Protect the Johnson Amendment
Federal legislation continues to be championed that will politicize charitable nonprofits, religious congregations, and foundations. While recent attempts to repeal the long-standing Johnson Amendment have failed, it is imperative that we continue to advocate to protect nonprofit nonpartisanship.
Imagine a day when the line between politics and charitable work becomes so blurred that charitable nonprofits including religious institutions are actively engaged in encouraging people to vote for or against a particular candidate for public office. Imagine a day when nonprofits are no longer standing up for transparency and holding themselves accountable to the public’s trust. We do not want to see this day in Alaska or in our nation. And we need your help to make sure this day never comes.
The national effort to repeal the Johnson Amendment is unnecessary, harmful, and unwelcome. The consequences of repealing the amendment are real.
- The separation of church and state is at risk when religious congregations that currently do not have to file the form 990 with the IRS because of their religious status will be tipped into filing because of the “de minimis” language. For the first time ever, this would actually require the IRS to demand access to a congregation’s financial records in order to determine whether expenses are indeed minor. The IRS has little reason today to want to look at the finances of a congregation.
- Our congregations face the threat of “dark money” entering their organizations when those who do not file with the IRS are allowed to move funds from the pulpit to the candidate with no check and balance or transparency. (Dark money refers to partisan dollars that can be anonymously funneled into 501(C)(4) social welfare organizations as a result of the U.S. Supreme Court’s Citizens United decision.)
- Charitable missions will be worn down when nonprofit board members, donors, volunteers, and congregations demand that an organization takes a side in local, state, and federal elections rather than standing up for their missions. This will divide an organization, a community, or a congregation.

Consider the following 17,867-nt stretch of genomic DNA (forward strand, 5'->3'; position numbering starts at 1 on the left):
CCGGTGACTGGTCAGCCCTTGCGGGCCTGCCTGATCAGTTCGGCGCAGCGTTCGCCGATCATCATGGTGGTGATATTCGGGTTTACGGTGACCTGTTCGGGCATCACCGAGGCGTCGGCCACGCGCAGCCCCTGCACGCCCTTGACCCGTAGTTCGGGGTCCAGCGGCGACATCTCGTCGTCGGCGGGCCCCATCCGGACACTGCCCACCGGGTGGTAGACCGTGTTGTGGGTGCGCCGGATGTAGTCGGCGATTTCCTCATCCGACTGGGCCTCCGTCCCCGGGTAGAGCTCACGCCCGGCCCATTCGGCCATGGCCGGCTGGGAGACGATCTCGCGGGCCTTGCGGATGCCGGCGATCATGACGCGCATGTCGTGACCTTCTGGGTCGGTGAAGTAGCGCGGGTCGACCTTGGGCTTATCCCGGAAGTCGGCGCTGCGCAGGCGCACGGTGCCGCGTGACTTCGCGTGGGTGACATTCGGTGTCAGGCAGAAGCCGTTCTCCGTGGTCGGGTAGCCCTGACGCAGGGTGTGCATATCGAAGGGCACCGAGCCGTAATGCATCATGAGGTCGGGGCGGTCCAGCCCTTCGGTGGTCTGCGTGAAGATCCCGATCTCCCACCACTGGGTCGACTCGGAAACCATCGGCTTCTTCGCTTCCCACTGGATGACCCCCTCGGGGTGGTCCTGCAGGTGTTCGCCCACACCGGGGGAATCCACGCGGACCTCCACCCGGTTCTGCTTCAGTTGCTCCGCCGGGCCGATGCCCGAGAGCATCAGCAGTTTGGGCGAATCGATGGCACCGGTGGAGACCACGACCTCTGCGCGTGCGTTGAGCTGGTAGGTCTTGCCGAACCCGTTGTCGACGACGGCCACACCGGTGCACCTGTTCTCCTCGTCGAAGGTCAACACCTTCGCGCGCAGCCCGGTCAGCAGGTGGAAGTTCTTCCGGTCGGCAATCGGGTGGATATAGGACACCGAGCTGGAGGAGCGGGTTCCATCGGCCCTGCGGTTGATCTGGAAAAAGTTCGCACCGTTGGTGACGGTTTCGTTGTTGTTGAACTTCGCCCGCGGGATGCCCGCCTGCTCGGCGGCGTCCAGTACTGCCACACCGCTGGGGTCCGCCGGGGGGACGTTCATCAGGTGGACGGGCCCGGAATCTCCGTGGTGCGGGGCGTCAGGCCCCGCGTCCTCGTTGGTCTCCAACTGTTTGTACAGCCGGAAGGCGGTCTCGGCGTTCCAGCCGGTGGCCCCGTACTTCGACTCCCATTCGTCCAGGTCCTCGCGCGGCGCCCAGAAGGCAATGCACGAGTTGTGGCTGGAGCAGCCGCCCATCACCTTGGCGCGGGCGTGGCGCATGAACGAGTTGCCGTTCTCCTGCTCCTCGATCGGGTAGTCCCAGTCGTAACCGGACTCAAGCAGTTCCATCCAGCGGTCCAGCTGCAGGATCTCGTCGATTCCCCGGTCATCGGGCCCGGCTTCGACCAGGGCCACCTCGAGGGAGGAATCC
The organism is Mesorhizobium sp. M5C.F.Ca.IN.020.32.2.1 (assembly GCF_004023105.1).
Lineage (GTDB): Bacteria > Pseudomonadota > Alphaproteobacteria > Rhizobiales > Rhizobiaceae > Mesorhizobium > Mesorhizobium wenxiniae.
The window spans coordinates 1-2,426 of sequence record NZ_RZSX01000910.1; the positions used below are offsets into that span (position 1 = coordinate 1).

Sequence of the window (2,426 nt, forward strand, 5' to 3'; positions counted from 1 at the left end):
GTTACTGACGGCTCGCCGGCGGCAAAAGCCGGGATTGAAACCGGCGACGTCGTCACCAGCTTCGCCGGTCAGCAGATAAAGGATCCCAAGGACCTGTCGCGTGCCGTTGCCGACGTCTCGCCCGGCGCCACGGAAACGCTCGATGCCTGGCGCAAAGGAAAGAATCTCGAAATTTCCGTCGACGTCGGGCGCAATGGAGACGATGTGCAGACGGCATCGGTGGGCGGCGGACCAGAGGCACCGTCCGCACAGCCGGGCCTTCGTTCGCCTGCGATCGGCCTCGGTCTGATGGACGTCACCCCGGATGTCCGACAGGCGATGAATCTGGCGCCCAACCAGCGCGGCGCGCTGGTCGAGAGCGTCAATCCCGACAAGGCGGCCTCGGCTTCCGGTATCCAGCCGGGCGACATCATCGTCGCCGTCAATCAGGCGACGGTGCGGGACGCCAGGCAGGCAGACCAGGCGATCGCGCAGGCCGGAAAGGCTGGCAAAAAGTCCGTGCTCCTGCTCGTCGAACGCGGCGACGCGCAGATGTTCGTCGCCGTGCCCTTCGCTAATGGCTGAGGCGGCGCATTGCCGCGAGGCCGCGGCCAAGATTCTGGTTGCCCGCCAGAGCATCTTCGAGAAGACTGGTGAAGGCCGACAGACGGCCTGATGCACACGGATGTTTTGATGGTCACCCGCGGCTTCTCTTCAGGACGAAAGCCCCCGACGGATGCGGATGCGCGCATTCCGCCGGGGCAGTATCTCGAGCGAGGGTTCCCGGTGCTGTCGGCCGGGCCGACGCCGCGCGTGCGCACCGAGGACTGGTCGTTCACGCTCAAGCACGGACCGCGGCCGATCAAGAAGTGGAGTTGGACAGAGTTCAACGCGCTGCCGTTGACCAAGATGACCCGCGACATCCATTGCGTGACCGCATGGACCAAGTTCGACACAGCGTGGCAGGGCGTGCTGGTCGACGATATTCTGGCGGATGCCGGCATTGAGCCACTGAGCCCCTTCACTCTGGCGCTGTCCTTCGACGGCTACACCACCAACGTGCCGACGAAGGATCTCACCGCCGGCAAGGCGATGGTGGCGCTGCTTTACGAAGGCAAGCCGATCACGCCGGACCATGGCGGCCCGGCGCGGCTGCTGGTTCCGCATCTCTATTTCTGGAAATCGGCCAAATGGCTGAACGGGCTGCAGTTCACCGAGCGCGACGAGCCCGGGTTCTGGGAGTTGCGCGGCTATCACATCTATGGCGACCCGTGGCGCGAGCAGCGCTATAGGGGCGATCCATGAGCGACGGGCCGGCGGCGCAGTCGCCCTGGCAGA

- Public trust in the sector will be eroded and charitable contributions threatened when donors demand candidate endorsements at all levels of government – and then those or other donors stop supporting an organization that remains neutral or supports the “other side.”
- Effectiveness of the board, which is at the heart of successful organizations, will be limited when board members with contrary political views create ill-will that can polarize the board on issues unrelated to mission.
- Mission-focused resources will be redirected and reduced when 501(c)(3) organizations are put in the position of having to divert staff time, facilities, fund development, programs, and their reputations to partisan political campaigns and electioneering.
We feel strongly that the repeal of the Johnson Amendment is completely unnecessary. Nonprofits and their individual staff, board members, and volunteers already have many legal avenues to freely express their views on a wide range of policy issues. And as individual Americans, they are still afforded the right to free speech. Changes to the Johnson Amendment will only harm religious freedom and free speech – values that are fundamental to our nation and our people.
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